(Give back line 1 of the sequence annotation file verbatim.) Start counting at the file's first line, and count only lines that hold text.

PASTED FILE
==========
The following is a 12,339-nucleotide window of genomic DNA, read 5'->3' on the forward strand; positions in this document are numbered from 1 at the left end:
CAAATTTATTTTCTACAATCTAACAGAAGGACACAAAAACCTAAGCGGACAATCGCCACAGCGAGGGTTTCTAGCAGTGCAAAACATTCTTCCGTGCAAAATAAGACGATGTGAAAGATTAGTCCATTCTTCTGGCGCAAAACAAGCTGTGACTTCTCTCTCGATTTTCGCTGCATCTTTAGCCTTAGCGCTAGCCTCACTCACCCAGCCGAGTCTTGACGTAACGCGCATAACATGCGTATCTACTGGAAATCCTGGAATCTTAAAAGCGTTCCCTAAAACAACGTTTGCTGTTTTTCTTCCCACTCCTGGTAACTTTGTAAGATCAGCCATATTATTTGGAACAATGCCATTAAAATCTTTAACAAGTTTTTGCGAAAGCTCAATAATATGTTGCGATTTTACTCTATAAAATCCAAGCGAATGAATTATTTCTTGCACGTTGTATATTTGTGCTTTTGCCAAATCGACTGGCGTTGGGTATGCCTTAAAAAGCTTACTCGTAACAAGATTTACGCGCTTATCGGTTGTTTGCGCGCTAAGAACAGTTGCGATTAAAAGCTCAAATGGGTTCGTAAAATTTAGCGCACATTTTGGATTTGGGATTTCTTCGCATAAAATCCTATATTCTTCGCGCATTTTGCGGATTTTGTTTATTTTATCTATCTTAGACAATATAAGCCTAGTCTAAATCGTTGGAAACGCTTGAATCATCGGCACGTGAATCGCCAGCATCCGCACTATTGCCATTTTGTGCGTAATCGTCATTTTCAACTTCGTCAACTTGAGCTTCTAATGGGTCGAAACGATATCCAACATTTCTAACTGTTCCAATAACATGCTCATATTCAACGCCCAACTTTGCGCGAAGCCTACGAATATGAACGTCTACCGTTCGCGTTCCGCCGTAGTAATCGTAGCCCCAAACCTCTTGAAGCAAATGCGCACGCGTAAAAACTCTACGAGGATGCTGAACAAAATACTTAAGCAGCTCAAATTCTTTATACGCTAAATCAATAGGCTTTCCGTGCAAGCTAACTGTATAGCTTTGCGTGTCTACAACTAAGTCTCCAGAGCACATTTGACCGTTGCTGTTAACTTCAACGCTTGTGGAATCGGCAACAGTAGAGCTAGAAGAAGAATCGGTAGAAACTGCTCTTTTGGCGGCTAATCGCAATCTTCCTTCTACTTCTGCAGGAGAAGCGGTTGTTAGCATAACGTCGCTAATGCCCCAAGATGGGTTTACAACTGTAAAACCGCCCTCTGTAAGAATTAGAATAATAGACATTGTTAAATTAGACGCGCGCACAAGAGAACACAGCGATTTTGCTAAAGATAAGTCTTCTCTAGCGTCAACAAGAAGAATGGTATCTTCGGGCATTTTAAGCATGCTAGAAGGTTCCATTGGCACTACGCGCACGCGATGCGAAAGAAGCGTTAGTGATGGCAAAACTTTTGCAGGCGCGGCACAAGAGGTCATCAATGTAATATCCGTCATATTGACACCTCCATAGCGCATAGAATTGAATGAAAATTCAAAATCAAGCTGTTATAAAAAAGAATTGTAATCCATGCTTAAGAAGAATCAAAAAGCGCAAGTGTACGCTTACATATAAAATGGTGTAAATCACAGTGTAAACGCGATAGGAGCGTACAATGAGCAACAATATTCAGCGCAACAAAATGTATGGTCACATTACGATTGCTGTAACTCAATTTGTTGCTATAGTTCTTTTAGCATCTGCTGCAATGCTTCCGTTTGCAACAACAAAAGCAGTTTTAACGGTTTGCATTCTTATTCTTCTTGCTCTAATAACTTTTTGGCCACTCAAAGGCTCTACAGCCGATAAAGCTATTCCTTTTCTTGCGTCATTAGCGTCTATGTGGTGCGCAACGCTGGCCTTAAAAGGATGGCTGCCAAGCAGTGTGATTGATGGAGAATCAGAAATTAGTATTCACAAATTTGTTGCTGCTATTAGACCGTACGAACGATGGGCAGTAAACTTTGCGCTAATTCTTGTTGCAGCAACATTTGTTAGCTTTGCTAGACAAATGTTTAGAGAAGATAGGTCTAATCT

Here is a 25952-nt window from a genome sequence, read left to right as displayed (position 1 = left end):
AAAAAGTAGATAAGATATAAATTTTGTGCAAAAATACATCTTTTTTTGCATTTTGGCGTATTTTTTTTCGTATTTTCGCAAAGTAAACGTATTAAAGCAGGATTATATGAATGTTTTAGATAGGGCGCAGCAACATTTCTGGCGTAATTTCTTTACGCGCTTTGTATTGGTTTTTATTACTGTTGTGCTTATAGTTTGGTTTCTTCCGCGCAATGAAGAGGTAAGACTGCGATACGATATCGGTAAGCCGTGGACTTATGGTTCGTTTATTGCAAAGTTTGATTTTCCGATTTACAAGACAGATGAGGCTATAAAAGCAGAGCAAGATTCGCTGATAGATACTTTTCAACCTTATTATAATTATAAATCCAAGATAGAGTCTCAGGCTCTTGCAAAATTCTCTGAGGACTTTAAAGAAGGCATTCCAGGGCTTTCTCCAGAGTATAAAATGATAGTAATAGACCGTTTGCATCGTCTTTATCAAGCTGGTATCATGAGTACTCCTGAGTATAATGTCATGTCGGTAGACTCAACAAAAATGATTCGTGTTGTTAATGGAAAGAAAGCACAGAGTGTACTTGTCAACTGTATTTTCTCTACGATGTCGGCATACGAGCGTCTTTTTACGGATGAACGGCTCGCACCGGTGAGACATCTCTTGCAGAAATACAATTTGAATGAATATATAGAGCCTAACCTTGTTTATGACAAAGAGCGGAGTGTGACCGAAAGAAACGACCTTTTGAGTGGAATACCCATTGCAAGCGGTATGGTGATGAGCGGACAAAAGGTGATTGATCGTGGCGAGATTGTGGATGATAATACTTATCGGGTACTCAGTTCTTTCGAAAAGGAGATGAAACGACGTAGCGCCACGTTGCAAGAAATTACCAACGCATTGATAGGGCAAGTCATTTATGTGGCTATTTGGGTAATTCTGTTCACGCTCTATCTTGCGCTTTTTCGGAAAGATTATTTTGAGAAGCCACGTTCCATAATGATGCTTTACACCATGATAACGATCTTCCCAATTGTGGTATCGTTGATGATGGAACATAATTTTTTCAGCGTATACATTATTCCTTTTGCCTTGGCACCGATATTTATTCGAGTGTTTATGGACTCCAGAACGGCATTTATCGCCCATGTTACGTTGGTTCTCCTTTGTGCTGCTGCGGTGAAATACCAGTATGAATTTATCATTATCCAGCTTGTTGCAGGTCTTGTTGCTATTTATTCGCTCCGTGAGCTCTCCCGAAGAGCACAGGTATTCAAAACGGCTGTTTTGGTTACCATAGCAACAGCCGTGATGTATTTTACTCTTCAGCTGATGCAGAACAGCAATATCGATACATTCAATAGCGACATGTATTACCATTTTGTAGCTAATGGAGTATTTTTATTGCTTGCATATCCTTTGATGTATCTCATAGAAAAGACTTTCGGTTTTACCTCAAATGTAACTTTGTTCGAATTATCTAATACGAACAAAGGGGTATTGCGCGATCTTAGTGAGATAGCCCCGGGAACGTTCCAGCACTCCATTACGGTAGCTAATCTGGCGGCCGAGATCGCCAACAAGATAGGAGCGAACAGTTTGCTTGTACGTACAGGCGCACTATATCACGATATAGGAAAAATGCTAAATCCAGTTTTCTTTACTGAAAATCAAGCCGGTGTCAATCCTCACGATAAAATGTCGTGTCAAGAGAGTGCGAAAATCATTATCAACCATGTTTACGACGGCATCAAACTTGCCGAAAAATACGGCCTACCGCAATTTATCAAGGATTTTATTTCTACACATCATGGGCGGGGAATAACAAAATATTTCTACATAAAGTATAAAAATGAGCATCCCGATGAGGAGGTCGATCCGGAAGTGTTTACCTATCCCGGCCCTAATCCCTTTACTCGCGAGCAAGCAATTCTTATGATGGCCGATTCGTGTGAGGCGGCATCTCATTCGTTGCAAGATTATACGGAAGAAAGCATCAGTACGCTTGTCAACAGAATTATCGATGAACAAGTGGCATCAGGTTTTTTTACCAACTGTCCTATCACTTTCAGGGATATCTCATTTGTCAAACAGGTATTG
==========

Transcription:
The following is a 12,339-nucleotide window of genomic DNA, read 5'->3' on the forward strand; positions in this document are numbered from 1 at the left end: